Credit or Source: Office of Biological and Environmental Research of the U.S. Department of Energy Office of Science. science.energy.gov/ber/

Prepared by the Biological and Environmental Research Information System, Oak Ridge National Laboratory, genomicscience.energy.gov/ and genomics.energy.gov/.

DNA Structure

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The four nitrogenous bases of DNA are arranged along the sugar- phosphate backbone in a particular order (the DNA sequence), encoding all genetic instructions for an organism. Adenine (A) pairs with thymine (T), while cytosine (C) pairs with guanine (G). The two DNA strands are held together by weak bonds between the bases. A gene is a segment of a DNA molecule (ranging from fewer than 1 thousand bases to several million), located in a particular position on a specific chromosome, whose base sequence contains the information necessary for protein synthesis.

Credit or Source: Office of Biological and Environmental Research of the U.S. Department of Energy Office of Science. science.energy.gov/ber/

Citation(s):

Human Genome Program, U.S. Department of Energy, Genomics and Its Impact on Science and Society: A 2008 Primer, 2008. (Original version 1992, revised 2001 and 2008.) (website)

Prepared by the Biological and Environmental Research Information System, Oak Ridge National Laboratory, genomicscience.energy.gov/ and genomics.energy.gov/.

DNA with Features

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Cells are the fundamental working units of every living system. All the instructions needed to direct their activities are contained within the chemical DNA (deoxyribonucleic acid). DNA from all organisms is made up of the same chemical and physical components. The DNA sequence is the particular side-by-side arrangement of bases along the DNA strand (e.g., ATTCCGGA). This order spells out the exact instructions required to create a particular organism with its own unique traits. The genome is an organisms complete set of DNA. Genomes vary widely in size: the smallest known genome for a free-living organism (a bacterium) contains about 600,000 DNA base pairs, while human and mouse genomes have some 3 billion. Except for mature red blood cells, all human cells contain a complete genome. DNA in the human genome is arranged into 24 distinct chromosomes--physically separate molecules that range in length from about 50 million to 250 million base pairs. A few types of major chromosomal abnormalities, including missing or extra copies or gross breaks and rejoinings (translocations), can be detected by microscopic examination. Most changes in DNA, however, are more subtle and require a closer analysis of the DNA molecule to find perhaps single-base differences. Each chromosome contains many genes, the basic physical and functional units of heredity. Genes are specific sequences of bases that encode instructions on how to make proteins. Genes comprise only about 2% of the human genome; the remainder consists of noncoding regions, whose functions may include providing chromosomal structural integrity and regulating where, when, and in what quantity proteins are made. The human genome is estimated to contain 25,000 genes.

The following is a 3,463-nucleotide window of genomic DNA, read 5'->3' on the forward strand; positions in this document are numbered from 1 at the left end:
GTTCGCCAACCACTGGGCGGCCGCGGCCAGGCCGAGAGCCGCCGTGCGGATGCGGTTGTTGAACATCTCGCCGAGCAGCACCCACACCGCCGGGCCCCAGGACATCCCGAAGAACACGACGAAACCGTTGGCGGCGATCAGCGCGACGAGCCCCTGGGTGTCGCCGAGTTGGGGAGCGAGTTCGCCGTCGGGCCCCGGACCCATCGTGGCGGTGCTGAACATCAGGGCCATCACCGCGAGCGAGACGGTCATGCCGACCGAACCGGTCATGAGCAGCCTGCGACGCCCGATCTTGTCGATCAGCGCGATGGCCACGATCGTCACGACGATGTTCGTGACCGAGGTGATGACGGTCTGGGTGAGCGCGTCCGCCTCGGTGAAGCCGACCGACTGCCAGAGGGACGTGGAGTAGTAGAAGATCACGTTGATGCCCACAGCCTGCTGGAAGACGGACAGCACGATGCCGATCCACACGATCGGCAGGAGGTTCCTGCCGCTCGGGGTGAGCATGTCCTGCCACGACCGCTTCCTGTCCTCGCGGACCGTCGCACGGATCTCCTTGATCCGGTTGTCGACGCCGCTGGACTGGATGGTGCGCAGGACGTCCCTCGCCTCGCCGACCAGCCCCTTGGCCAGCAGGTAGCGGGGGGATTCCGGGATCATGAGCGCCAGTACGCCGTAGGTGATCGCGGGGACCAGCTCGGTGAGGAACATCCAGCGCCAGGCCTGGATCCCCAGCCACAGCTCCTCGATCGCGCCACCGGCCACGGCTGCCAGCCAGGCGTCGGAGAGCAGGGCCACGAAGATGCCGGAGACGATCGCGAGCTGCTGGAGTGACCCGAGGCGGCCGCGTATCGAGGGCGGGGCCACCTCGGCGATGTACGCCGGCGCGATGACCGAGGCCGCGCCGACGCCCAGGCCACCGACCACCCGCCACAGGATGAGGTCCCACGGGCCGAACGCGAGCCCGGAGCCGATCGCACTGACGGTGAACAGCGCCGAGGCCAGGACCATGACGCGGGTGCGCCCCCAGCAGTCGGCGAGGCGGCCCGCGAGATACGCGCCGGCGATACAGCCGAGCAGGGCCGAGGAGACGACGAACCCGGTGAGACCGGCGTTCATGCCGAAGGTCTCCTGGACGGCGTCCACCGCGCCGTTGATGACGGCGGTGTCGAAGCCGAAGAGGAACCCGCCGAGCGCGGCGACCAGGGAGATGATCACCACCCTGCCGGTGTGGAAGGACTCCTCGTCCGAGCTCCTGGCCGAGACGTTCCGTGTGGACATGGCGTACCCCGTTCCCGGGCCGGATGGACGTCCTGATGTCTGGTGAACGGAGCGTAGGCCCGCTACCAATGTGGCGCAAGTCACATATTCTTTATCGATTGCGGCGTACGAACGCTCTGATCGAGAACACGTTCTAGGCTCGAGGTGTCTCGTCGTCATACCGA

Credit or Source: Office of Biological and Environmental Research of the U.S. Department of Energy Office of Science. science.energy.gov/ber/

Prepared by the Biological and Environmental Research Information System, Oak Ridge National Laboratory, genomicscience.energy.gov/ and genomics.energy.gov/.

DNA with Features (version 2)

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Cells are the fundamental working units of every living system. All the instructions needed to direct their activities are contained within the chemical DNA (deoxyribonucleic acid). DNA from all organisms is made up of the same chemical and physical components. The DNA sequence is the particular side-by-side arrangement of bases along the DNA strand (e.g., ATTCCGGA). This order spells out the exact instructions required to create a particular organism with its own unique traits. The genome is an organisms complete set of DNA. Genomes vary widely in size: the smallest known genome for a free-living organism (a bacterium) contains about 600,000 DNA base pairs, while human and mouse genomes have some 3 billion. Except for mature red blood cells, all human cells contain a complete genome. DNA in the human genome is arranged into 24 distinct chromosomes--physically separate molecules that range in length from about 50 million to 250 million base pairs. A few types of major chromosomal abnormalities, including missing or extra copies or gross breaks and rejoinings (translocations), can be detected by microscopic examination. Most changes in DNA, however, are more subtle and require a closer analysis of the DNA molecule to find perhaps single-base differences. Each chromosome contains many genes, the basic physical and functional units of heredity. Genes are specific sequences of bases that encode instructions on how to make proteins. Genes comprise only about 2% of the human genome; the remainder consists of noncoding regions, whose functions may include providing chromosomal structural integrity and regulating where, when, and in what quantity proteins are made. The human genome is estimated to contain 25,000 genes.